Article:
We stress the public demand for accountability of global brands and the rise in normative public brand evaluations in online networks. To gain an empirical and theoretical understanding of these phenomena, we introduce the notion of public brand auditing, which refers to public agents collectively contrasting brands against a multiplicity of shared understandings of what is worthy and good.
Convention theory serves as a theoretical lens to conceptualize public brand auditing, since it provides a normative framework of orders of worth based on which the appropriateness of actions are judged. Empirically, we conduct a netnographic study and illustrate public auditing strategies with online discussions about Google on the Slashdot platform.
We find that public brand auditing comprises two major auditing strategies: drawing leeways of acceptable brand conduct and allocating responsibilities.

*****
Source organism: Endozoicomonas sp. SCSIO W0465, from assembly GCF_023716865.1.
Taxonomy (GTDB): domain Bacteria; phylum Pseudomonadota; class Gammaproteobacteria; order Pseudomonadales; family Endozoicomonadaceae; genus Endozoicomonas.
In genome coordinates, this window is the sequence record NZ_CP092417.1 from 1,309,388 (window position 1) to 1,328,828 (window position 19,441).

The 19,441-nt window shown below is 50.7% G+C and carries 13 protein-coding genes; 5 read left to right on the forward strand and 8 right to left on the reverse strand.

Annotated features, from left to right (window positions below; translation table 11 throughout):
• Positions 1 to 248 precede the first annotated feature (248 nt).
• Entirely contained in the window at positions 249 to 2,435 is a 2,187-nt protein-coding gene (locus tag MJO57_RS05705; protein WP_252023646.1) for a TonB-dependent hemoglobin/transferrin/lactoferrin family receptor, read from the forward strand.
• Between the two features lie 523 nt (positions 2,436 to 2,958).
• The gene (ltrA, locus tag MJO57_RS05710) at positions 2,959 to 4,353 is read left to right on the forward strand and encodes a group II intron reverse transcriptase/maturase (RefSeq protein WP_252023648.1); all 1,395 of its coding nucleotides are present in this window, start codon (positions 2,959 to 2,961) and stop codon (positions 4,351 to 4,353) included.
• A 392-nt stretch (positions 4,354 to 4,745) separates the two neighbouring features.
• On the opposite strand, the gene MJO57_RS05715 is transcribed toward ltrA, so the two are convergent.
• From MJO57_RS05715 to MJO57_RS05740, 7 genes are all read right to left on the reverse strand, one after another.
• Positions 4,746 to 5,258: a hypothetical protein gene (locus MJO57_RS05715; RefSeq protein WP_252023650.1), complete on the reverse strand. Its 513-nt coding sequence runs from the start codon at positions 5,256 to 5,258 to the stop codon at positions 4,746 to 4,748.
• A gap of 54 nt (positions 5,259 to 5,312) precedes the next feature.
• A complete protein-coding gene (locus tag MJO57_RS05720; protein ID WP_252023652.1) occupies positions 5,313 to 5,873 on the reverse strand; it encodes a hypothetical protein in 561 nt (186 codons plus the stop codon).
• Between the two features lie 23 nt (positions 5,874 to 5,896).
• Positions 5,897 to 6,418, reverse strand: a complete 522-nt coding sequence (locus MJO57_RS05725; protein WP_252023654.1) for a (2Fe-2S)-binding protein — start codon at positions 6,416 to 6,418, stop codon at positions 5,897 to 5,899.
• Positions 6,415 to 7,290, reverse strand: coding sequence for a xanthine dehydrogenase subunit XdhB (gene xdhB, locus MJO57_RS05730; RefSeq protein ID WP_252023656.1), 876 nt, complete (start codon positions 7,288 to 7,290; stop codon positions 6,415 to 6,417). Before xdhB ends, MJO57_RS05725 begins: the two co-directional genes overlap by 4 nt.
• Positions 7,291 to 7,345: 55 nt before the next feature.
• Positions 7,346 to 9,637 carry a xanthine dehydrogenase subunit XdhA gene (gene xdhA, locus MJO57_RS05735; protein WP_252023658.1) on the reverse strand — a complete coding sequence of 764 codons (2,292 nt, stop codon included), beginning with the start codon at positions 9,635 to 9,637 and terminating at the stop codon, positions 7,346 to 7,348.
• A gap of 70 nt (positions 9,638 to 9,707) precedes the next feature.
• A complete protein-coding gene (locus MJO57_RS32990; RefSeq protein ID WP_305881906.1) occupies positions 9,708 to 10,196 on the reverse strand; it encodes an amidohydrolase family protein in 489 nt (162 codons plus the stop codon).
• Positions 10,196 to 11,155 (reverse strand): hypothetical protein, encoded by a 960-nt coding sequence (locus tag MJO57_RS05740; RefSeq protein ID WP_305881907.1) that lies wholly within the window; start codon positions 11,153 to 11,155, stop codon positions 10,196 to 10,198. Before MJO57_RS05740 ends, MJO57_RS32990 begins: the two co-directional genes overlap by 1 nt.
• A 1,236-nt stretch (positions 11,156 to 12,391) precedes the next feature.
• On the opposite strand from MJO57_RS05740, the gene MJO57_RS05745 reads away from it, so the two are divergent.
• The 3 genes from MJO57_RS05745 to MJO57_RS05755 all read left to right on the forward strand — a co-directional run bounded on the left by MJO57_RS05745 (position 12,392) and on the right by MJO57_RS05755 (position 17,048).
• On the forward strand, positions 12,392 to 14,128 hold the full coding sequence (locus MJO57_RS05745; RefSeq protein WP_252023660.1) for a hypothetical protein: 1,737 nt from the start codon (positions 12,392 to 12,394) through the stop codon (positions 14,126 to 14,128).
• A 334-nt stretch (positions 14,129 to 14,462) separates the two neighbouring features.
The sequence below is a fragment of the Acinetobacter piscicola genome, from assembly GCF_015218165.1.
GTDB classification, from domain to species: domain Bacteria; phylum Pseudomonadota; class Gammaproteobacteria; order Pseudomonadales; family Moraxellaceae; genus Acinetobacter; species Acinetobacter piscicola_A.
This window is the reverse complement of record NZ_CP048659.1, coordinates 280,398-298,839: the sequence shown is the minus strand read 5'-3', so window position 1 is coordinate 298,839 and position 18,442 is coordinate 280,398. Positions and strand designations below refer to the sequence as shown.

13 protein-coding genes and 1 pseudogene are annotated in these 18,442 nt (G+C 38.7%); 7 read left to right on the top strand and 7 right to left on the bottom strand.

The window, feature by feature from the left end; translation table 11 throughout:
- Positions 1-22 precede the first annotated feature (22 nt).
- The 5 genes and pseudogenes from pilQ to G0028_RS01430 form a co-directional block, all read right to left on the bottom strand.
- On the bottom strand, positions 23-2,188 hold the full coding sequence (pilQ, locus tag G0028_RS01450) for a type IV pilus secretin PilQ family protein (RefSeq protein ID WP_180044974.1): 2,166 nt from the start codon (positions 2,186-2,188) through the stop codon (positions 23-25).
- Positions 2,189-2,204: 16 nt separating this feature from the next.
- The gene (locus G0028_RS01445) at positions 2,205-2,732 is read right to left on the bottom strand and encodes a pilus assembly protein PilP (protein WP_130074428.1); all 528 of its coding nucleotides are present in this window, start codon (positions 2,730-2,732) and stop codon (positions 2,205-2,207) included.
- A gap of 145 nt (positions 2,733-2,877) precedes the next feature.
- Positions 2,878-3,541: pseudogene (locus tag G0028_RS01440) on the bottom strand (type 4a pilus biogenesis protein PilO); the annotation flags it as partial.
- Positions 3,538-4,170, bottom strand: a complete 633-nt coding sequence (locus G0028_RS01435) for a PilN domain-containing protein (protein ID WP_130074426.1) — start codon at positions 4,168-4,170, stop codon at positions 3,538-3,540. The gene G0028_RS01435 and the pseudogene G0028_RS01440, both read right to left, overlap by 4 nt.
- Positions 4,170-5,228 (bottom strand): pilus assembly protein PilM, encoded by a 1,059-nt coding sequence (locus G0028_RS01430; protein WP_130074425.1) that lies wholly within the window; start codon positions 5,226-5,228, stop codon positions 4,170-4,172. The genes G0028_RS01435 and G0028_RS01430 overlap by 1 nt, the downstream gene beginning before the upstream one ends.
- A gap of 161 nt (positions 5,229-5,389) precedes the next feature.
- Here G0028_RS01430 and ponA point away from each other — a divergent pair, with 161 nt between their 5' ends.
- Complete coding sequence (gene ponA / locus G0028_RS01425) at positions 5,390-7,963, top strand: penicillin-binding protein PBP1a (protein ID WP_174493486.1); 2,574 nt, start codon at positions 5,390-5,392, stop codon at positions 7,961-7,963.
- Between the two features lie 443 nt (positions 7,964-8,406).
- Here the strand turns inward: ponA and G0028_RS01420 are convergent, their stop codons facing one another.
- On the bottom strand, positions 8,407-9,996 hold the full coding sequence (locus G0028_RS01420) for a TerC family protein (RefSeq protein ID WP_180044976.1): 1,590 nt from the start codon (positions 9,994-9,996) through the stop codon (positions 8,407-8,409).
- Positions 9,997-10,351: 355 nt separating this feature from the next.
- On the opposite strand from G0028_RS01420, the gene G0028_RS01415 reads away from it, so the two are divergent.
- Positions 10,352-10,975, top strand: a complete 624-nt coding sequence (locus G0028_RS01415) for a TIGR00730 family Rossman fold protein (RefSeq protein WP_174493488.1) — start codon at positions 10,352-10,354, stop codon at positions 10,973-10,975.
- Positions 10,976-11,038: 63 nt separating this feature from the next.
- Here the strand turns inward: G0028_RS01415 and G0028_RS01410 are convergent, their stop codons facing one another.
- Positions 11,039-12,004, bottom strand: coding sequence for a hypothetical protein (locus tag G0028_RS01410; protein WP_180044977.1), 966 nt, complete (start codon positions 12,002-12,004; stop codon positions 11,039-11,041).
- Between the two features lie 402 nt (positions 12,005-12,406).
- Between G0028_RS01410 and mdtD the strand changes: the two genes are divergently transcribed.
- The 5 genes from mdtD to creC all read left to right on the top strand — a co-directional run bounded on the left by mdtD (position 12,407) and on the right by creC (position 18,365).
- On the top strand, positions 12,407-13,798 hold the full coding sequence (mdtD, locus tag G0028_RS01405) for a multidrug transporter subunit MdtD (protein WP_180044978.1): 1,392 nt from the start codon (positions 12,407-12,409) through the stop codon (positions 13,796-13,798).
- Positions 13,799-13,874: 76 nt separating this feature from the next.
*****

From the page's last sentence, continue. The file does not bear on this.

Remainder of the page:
Approaching public forms of normative brand judgments from a convention theory perspective allows researchers to better understand how the public holds brands accountable and evaluates brand conduct against higher-order principles.
The concept of public brand auditing helps managers to understand and approach the normative basis of both positive and negative brand judgments.
We urge brands to monitor public demand for accountability and emphasize the importance of the civic, market, and industrial orders of worth in guiding brand conduct.
This paper offers a conceptualization of and a framework for investigating public brand auditing phenomena.
Gabl, S., Wieser, V.E. and Hemetsberger, A. (2016), "Public Brand Auditing: A Pathway to Brand Accountability", Consumer Culture Theory (Research in Consumer Behavior, Vol. 18), Emerald Group Publishing Limited, Bingley, pp. 147-167. https://doi.org/10.1108/S0885-211120160000018012
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